Water is abundant on our planet, distinguishing Earth from all other planets in the solar system. More than 97% of Earth's water is in the oceans, with 2.1% in the polar ice caps and 0.6% in aquifers. The atmosphere contains only about one part in a hundred thousand (0.001%) of Earth's available water. However, the transport and phase distribution of this relatively small amount of water (estimated total liquid equivalent volume of 13,000 km3) are some of the most important features of Earth's climate. The existence of varying pressures and temperatures in the atmosphere and at the Earth's surface causes water to constantly transfer among its gaseous, liquid, and solid states. Clouds, fogs, rain, dew, and wet aerosol particles represent different forms of that water. Aqueous atmospheric particles play a major role in atmospheric chemistry, atmospheric radiation, and atmospheric dynamics.
The mass concentration of water vapor as a function of temperature and relative humidity in the atmosphere is presented in Figure 7.1. The maximum water vapor capacity of the atmosphere at a given temperature is given by the saturation line (100% RH). The ability of the atmosphere to hold water vapor decreases exponentially with temperature; that is, at 30°C it can contain as much as 30.3g(water) m~3 but at 0°C it becomes saturated at a concentration of 4.8g(water) m~3. This basic thermodynamic property of the atmosphere is the reason for the creation of liquid water. Consider an air parcel that has initially a temperature of 20°C and contains a water vapor concentration of 8.4 gm~3. The water vapor saturation concentration of the atmosphere at 20°C is 17.3 g(water) m"3 and the RH of the air parcel is equal to 100 x (8.4/17.3) = 48.5% (point A in Figure 7.1). Let us assume that the air parcel cools down to 5°C by rising and expanding in the atmosphere without any interaction with its surroundings, that is, maintaining its water vapor concentration. At the new state (point B in Figure 7.1) the water vapor saturation concentration of the atmosphere is 6.8g(water) m~3 and the air parcel is supersaturated by 1.6g(water) m~3. This extra water vapor then condenses on available aerosol particles forming a cloud with a liquid water content of 1.6g(water) m 3, and the air parcel's RH returns to 100% with a water vapor concentration of 6.8 g(water) m~3 (point C). This description of the creation of a cloud is highly simplified, but still conveys the main thermodynamic processes. A more detailed picture will be presented later.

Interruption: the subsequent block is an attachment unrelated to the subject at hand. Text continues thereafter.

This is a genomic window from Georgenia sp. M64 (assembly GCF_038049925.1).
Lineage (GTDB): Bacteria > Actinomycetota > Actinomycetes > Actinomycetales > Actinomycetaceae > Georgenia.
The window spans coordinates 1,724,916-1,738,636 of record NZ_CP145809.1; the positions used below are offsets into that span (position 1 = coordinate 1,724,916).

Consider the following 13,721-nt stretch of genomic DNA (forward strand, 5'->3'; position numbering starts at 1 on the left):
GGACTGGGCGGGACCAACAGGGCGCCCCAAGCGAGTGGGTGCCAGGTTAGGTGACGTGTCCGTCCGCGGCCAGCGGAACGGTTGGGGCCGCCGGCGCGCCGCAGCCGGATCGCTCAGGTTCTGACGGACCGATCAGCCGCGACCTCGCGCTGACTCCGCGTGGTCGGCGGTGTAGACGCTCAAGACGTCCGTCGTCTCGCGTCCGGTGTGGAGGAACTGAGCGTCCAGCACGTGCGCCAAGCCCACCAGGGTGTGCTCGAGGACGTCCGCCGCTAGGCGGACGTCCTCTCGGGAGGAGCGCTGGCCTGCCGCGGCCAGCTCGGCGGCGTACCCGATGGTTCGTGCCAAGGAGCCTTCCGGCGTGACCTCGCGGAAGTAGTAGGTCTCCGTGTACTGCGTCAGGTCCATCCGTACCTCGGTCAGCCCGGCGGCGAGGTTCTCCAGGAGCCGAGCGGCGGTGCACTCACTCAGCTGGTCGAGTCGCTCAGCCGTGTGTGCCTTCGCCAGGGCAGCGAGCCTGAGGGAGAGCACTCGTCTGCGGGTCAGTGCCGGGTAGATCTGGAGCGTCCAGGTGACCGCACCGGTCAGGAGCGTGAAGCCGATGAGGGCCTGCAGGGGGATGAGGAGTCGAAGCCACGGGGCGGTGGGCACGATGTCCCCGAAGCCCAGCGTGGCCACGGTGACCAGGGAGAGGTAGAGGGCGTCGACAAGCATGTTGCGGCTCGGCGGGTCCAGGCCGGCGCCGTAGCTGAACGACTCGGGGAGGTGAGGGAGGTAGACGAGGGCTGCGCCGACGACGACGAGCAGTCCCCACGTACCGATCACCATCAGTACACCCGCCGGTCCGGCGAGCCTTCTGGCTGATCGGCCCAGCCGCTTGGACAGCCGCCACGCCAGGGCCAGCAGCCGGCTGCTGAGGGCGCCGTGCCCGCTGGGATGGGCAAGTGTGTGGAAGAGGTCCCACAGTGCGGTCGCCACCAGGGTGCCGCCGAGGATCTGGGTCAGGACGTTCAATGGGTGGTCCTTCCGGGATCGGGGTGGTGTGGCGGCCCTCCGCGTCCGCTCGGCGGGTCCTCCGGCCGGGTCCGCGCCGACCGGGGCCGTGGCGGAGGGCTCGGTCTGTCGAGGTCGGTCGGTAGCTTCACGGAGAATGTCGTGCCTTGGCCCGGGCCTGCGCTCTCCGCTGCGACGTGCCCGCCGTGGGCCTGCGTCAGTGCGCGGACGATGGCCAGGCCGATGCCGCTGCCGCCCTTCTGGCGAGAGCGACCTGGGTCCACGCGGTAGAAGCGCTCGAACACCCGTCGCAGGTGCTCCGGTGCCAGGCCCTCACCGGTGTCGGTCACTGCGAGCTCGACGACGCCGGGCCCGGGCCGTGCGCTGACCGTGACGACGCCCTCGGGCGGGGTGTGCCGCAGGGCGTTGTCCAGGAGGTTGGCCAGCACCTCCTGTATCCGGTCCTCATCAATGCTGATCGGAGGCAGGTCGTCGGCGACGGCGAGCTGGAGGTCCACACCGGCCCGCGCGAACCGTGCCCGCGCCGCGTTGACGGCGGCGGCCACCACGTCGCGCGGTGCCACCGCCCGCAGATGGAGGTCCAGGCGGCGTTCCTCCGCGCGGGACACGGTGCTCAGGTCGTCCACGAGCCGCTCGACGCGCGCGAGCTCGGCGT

Clouds cover approximately 60% of the Earth's surface. Average global cloud coverage over the oceans is estimated at 65% and over land at 52% (Warren et al. 1986, 1988).
Atmospheric Chemistry and Physics: From Air Pollution to Climate Change, Second Edition, by John H. Seinfeld and Spyros N. Pandis. Copyright © 2006 John Wiley & Sons, Inc.
FIGURE 7.1 Atmospheric water vapor concentration as a function of temperature and relative humidity.
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